As Ben Adler reports, there are few surprises in Mitt Romney’s education platform, which the candidate finally unveiled yesterday in a forty-page white paper and a speech to Latino business owners. Guided by Bush administration veterans, Romney is pushing teacher accountability policies tied to student achievement data, an expansion of the charter school sector, and more freedom for parents to spend their children’s federal education dollars on private tutors and online learning—but without guaranteeing the federal funding or regulatory support necessary to ensure quality in any of these areas. All in all, Romney has skirted some of the most important and controversial issues in school reform, both within his own party and nationally. Here are my remaining questions for his campaign:
Does Romney support the implementation of the Common Core curriculum standards? Partly in response to federal funding incentives put in place by the Obama administration, forty-six states have agreed to adopt these shared English and math standards, which will be far more challenging than many current state curriculum guidelines, and will include more writing, more non-fiction reading, and greater conceptual depth in math. Meanwhile, conservative legislators in South Carolina and several other states are pushing to prevent the Core’s implementation, complaining it robs parents and local districts of influence. Romney’s education white paper never even mentions the Common Core, and makes no statement at all on matters of curriculum. A campaign staffer told Education Week that while Romney supports the Core, he believes the Obama administration has gone too far in pushing states to adopt the standards. That’s a pretty theoretical definition of “support,” since implementation of the standarnds will be the program’s key challenge.
Will Romney protect funds for poor and disabled kids? Romney’s white paper lays out a teacher quality proposal similar to the one advanced by House Republicans earlier this year. But he has been silent on another priority of the Congressional GOP: allowing local schools and districts to redirect Title I and IDEA funds—now targeted exclusively toward poor and disabled children—toward other types of programs that serve larger populations. This is a direct attack on the federal government’s traditional, civil rights-oriented role in education funding. Would Romney sign such legislation?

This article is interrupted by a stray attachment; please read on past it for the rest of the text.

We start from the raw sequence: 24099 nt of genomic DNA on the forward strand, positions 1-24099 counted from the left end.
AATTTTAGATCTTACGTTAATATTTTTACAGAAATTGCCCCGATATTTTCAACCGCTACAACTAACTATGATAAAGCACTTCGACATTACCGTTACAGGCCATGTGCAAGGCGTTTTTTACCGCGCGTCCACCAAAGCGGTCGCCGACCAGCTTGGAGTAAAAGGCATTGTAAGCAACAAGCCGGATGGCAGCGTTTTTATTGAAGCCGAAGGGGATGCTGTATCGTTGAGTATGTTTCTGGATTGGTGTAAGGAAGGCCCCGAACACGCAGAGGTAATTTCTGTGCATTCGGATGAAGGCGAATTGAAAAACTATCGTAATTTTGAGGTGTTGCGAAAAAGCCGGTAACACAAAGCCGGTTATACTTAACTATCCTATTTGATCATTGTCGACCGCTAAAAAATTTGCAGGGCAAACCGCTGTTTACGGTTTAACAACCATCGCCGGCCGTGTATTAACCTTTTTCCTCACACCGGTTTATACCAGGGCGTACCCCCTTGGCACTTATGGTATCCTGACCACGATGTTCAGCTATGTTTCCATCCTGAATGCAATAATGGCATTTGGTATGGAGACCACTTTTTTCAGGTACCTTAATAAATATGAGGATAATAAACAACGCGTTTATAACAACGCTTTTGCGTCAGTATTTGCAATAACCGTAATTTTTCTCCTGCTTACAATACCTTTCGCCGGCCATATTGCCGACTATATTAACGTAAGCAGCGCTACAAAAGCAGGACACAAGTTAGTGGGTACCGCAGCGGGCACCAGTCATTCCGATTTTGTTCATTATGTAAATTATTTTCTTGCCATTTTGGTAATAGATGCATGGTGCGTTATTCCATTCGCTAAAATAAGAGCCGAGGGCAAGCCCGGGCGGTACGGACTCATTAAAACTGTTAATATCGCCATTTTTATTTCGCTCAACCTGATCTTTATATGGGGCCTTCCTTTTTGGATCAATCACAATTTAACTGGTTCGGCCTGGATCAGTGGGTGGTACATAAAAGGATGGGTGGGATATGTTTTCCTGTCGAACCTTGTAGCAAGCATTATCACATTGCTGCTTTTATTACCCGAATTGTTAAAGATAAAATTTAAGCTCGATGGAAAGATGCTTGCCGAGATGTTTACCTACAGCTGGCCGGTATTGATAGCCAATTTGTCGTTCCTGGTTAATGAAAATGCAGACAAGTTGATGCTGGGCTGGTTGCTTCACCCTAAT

What about preventing draconian local budget cuts? The House GOP wants to give states and districts access to federal dollars regardless of how drastically they cut local school budgets. Current law helps tamp down on local budget cuts by tying federal aid to “maintenance of effort” on programs for disadvantaged children. Does Romney agree with the House Republicans, or with the law as it is written, and has been supported by both parties in the past?
How about the youngest learners? High-quality preschool is one of the most effective interventions to build children’s cognitive, social, and emotional development, yet only about half of American 3- to -5-year-olds are enrolled in any kind of organized program. As my colleague Maggie Severns writes at Early Ed Watch, Romney hasn’t uttered a word on the trail about pre-K, childcare or full-day kindergarten, all priorities the Obama administration has attempted to address (with mixed success) through its Race to the Top program. As governor of Massachusetts, Romney actually presided over an increase in pre-K enrollment, yet he isn’t bragging about this now, probably because pre-K is expensive.
I’d love to see a vibrant education debate between the candidates, though I’m not holding my breath. Both Romney and Obama broadly identify as standards-and-accountability reformers, with the main difference between them being their willingness to actually fund the programs they propose. What’s more, I don’t expect education issues, beyond the already hot college debt debate, to really break through in this election cycle.